Posts tagged Rosemary
Elegant Roses Create an Elegant Holiday Table

For those of you with limited dining table space who need a floral arrangement which is not too overwhelming in stature and height, try this floral arrangement which compacts rose heads. I've seen this type of floral arrangement in flower shops in Europe, and sometimes in dazzling floral demonstrations. It can be done for any occasion, and in any color. It is a design concept, which can inspire you to create an arrangement of your own.

I have an antique dining table which is very long and narrow. I love our table, but it is always a little challenging to get candles, place settings, and sometimes flowers squeezed in. I did this arrangement for our Christmas dinner, and it worked out well.

This floral arrangement starts with a table oasis which you can readily find at floral supply stores. The oasis is soaked in water as usual, and then placed in a plastic form box which keeps your tablecloth and table dry. I choose white roses, but you can choose any color rose which compliments your particular theme.

Start with fresh roses, and cut them at an angle to about 3-4" in length. Line them up, shoulder to shoulder in your oasis. Remember that your roses will continue to open up, and expand in your floral arrangement. Creating this arrangement 2 days ahead allows the roses to open more, and fill in the arrangement with a mass look.

For greenery, I clipped foliage from my garden. I found green boxwood, feathery cypress, chartreuse euonymus tips, and blooming blue rosemary. You might have berries, pods, and other blooming shrubs to use from your garden. Green foliage is placed horizontally in the floral arrangement to hang over sides, cover your oasis, and complete the look.

This arrangement will last longer than usual because the water has less distance to travel to the rose head. Check every few days if your oasis is still moist.

Please share if you create a special floral arrangement for your holiday table. Please share if you are familiar with this type of floral arrangement.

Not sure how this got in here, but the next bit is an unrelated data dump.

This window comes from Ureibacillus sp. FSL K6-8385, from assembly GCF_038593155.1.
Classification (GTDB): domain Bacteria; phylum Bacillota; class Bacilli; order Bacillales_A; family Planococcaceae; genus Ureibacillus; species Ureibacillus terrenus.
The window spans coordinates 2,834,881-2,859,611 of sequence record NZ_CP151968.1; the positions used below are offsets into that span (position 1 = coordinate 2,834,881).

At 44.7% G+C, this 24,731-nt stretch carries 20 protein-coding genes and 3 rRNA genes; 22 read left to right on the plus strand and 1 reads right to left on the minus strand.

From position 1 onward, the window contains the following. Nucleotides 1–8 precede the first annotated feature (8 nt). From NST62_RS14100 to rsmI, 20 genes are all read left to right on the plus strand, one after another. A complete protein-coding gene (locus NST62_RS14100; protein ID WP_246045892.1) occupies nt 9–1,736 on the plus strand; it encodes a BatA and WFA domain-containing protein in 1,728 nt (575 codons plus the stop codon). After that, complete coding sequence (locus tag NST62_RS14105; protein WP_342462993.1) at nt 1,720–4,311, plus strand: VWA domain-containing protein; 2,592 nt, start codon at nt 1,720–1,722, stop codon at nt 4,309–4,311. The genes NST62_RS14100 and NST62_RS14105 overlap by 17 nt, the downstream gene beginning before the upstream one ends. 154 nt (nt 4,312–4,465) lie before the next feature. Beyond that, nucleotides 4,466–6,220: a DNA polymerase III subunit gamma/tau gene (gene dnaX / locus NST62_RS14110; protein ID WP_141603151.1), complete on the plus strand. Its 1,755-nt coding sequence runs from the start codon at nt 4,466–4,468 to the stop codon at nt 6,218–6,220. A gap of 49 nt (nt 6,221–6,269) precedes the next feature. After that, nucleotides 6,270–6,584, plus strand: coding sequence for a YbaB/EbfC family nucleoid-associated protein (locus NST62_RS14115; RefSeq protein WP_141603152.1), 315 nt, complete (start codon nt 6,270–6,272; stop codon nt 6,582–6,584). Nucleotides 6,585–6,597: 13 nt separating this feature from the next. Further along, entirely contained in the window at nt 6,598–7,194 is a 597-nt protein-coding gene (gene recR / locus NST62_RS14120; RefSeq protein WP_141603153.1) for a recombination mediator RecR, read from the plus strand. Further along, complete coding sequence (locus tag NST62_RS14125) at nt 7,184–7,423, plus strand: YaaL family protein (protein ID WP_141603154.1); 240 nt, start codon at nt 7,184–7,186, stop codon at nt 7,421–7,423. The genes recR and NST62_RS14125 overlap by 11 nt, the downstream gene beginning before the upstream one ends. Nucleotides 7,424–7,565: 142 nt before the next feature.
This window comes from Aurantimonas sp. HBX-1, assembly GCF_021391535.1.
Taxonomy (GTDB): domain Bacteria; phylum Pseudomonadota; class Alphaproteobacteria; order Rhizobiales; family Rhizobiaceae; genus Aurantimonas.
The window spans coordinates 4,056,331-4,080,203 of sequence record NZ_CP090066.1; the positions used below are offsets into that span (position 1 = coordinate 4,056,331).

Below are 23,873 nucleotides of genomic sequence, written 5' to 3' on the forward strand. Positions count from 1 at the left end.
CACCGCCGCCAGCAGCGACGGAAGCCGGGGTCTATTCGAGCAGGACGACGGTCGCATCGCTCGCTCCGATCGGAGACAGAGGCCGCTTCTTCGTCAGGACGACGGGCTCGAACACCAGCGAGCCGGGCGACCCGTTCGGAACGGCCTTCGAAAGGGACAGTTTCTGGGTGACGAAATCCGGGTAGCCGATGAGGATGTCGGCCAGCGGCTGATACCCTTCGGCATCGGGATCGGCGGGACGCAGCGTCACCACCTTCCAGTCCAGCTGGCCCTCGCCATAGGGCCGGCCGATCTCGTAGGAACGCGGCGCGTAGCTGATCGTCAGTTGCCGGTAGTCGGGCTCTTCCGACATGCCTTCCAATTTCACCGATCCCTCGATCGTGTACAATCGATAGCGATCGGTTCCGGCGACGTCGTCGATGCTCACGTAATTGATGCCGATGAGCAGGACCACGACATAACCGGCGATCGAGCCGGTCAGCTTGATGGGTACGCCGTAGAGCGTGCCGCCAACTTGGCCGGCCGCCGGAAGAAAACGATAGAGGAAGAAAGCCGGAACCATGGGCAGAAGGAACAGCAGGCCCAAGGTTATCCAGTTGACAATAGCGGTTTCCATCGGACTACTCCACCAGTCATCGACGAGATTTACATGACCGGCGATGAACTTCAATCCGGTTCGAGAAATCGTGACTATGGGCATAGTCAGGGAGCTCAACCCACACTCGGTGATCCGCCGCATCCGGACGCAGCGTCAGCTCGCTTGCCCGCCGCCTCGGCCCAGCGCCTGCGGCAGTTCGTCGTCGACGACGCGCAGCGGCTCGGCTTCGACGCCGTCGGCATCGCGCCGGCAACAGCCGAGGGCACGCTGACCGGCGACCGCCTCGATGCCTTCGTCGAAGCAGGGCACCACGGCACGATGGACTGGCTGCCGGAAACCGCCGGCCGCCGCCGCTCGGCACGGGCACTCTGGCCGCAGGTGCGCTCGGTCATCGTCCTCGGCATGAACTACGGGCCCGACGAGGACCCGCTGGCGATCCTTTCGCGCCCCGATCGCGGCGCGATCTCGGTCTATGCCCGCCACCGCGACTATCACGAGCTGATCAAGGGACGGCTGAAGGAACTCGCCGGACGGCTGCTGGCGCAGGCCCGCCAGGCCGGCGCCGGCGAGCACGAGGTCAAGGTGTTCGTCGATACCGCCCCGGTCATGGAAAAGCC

Herb Garden a la Wine Barrels

Herb Garden a la Wine Barrels This spring I created a small herb garden in a quiet, sunny, protected corner next to my barn using vintage wine barrels. I borrowed this concept, modifying it slightly, from Rosalind Creasy's, Edible Landscaping book. This is a terrific book for incorporating more edibles in your landscaping. Rosalind has a whole chapter on "Designing With Herbs."

An "herb garden a la wine barrels," was multi-dimensional for me. My husband, John, and I make wine, and have access to used wine barrels. We have a functional barn, with a trio of wine barrels already planted with blueberry bushes and strawberries on the right side, why not do something on the left with wine barrels, such as herbs. This particular spot is also close to my kitchen, a must for any herb garden.

I used a trio of half barrels from standard wine barrels, cut in half. You can find these types of barrels for sale at home improvement stores such as Home Depot and Dixieline, nurseries, and garden centers. For my second top row, I used a smaller 15 gallon wine barrel, cut in half and sanded along the edges. All wine barrels need to have spaced holes drilled for adequate drainage. I also placed my bottom wine barrels on top of carefully placed river rocks to save the barrels from rotting in the soil, and allowing further drainage.

Since the barrels are big, it is best to use a sterile filler or upside down one gallon size plastic plant containers. It will save you on filling the entire barrel with soil, mulch, etc. I simply placed my second row, and smaller wine barrels securely on the sides of the base half-barrels, using their weight to stabilize them.

Fill your barrels with clean potting soil, almost to the rim of each barrel. You can add an irrigation system if you like. I chose not to. Select your favorite herbs, and plant. I planted chives, winter savory, curly parsley, Italian parsley, tarragon, sorrel, Italian oregano, sage, cinnamon basil, and Italian basil. Choose herbs that you use frequently in your cooking, and a mixture of annual and perennial herbs. Choose some herbs that have a trailing habit, so as they grow and establish themselves, they will spill over the barrels. As time goes on, you can always switch out herbs for new ones when needed.

Add a layer of mulch on top of your soil, and around your herbs.  Newly planted herbs like to be kept moist initially, and water moderately once established.

Please share if you grow herbs to cook with. Please share how your herb garden is set up and designed.